The Best Ultralight Tent Shelter for Backpacking

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The Mountain Laurel Designs DuoMid's unipolar design (right) sheds wind better and has a higher floor area to weight ratio than bipolar pyramids (left). Bipolar mids shed snow better than unipolar mids and are best for winter mountaineering.
Credit: Max Neale
What’s the best ultralight tent shelter? We tested 15 of the world’s best two-person trekking pole supported tents over three years of backpacking, climbing, and backcountry skiing. We assessed each model based on its weather resistance, livability, weight, durability, and adaptability. Whether you’re looking to go ultralight backpacking, alpine climbing, or ski touring our broad selection of products and testing throughout a wide variety of activities aim to highlight the best all-purpose two-person shelter, the best ultralight backpacking tent, the best value backpacking tarp, and the best value pyramid shelter.

Our Backpacking Tent Review compares double wall tents that include dedicated poles. See that review for tents that perform well for three-season backcountry travel and frontcountry camping. See our 4 Season Tent Review for bomber tents for the most extreme conditions or for tamer missions close to the car check out our Camping Tent Review.

Read the full review below >

Review by: Chris McNamara and Max Neale September 11, 2013

Top Ranked Ultralight Tents Displaying 1 - 5 of 15 << Previous | View All | Next >>
Our Ranking #1 #2 #3 #4 #5
Product Name
Hyperlite Mountain Gear Square Flat Tarp
Hyperlite Mountain Gear Square Flat Tarp
Read the Review
ZPacks Square Flat Tarp
ZPacks Square Flat Tarp
Read the Review
Hyperlite Mountain Gear UltraMid
Hyperlite Mountain Gear UltraMid
Read the Review
ZPacks Hexamid Twin Tent
ZPacks Hexamid Twin Tent
Read the Review
Mountain Laurel Designs DuoMid
Mountain Laurel Designs DuoMid
Read the Review
Editors' Awards  Editors' Choice Award      Top Pick Award   
Street Price $325$230$650 - $800$510$205
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100% recommend it (2/2)
Pros Only 10 ounces, highly adaptable, bomber alpine wind protection, most versatile type of shelter on earth.7.5 oz with guylines. Highly adaptable, bomber wind protection in "storm mode" custom guyline configurations.Very light for its size and weather protection, very comfortable for 6'+ tall people, 2 closable vents.Weighs 13 oz. with bug protection!, four sided weather protection, very comfortable inside.Sheds wind and snow very well, stable in high winds, easy to pitch, fits in small campsites, reinforced watertight zipper and zipper flap, two fabric options.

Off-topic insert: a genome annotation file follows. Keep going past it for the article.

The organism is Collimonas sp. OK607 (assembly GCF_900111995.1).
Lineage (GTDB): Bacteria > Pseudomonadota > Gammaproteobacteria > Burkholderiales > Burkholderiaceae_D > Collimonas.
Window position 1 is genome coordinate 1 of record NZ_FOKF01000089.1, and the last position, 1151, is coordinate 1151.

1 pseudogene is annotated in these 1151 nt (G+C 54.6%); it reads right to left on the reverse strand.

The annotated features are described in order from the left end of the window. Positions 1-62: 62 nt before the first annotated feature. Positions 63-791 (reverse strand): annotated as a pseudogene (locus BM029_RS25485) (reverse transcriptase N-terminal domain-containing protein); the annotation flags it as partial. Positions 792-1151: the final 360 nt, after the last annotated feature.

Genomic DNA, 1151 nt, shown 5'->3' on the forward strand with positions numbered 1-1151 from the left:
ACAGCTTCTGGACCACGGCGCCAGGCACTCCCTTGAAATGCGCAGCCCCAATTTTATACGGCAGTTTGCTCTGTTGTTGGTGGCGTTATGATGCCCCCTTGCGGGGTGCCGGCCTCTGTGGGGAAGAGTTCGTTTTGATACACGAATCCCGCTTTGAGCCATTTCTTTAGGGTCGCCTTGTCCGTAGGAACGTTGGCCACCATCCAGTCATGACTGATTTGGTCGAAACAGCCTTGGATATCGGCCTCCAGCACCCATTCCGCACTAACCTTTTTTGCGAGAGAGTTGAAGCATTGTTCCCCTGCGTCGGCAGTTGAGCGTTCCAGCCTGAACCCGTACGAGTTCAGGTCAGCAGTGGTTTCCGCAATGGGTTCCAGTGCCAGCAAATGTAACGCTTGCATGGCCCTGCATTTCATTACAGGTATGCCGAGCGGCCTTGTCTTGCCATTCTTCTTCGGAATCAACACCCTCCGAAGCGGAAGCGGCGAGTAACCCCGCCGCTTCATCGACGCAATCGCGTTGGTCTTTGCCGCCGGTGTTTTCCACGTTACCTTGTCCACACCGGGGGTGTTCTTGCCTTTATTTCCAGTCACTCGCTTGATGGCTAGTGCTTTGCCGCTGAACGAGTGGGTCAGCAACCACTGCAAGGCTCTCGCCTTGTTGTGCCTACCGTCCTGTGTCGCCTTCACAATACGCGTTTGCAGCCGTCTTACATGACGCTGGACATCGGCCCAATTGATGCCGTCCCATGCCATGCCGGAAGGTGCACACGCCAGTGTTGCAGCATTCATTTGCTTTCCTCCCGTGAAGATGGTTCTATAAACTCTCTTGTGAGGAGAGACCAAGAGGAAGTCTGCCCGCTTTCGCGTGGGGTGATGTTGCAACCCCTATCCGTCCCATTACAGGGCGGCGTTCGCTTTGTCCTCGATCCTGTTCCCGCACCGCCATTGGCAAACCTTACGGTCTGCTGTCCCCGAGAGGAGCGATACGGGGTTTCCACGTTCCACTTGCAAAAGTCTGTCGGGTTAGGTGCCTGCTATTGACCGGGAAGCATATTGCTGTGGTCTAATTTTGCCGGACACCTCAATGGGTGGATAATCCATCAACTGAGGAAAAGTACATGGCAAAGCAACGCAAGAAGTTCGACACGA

Cons Not as much weather protection as pyramid tarps, A-frame pitch takes longer than with catenary curve A-frame tarp.Super light cuben fiber is less durable than normal.EXPENSIVE, much heavier than a flat tarp, large footprint, not adaptable.Hard to achieve perfect drum tight pitch, can be hard to crawl inside, not adaptable like flat tarps, 3-season use only.Relatively small for two people, not adaptable, not as light as flat tarps.
Best Uses Literally everything; backpacking, climbing, skiing, cover picnic table, cover lean-to openingLiterally everything.Travel in exposed areas, ski touring, mountaineering, basecamp cook tent.Three-season backpacking and bike touring.Travel in exposed areas, ski touring, mountaineering
Date Reviewed Aug 17, 2013Jul 07, 2013Jul 01, 2013Aug 30, 2013Jan 01, 2013
Livability - 15%
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Weather Resistance - 30%
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Product Specs Hyperlite Mountain Gear Square Flat Tarp ZPacks Square Flat Tarp Hyperlite Mountain Gear UltraMid ZPacks Hexamid Twin Tent Mountain Laurel Designs DuoMid
Capacity 2-person 2-person 2-person 2-person 2-person
Type Flat Tarp Flat Tarp Pyramid Pyramid Pyramid tarp tent
Measured Weight oz 10.1 7.8 19.5 13.5 22.4
Measured Weight g 286 221 553 383 635
Measured Weight lb 0 lb 10 oz 0 lb 8 oz 1 lb 3 oz 0 lb 13 oz 1 lb 6.4 oz
Packed Size in 2 x 6 4x11
Floor Area sq ft < 72 < 72 63 35.5 44.5
Vestibule Area sq ft N/A N/A N/A 3 N/A
Peak Height in N/A N/A 64 48 N/A
Number of Doors 2 2 1 1 1
Number of Poles 2 2 1 2 1
# Tieouts 20 custom (20 tested) 13 9 12

OutdoorGearLab Editors' Hands-on Review


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ZPacks Hexamid Twin Tent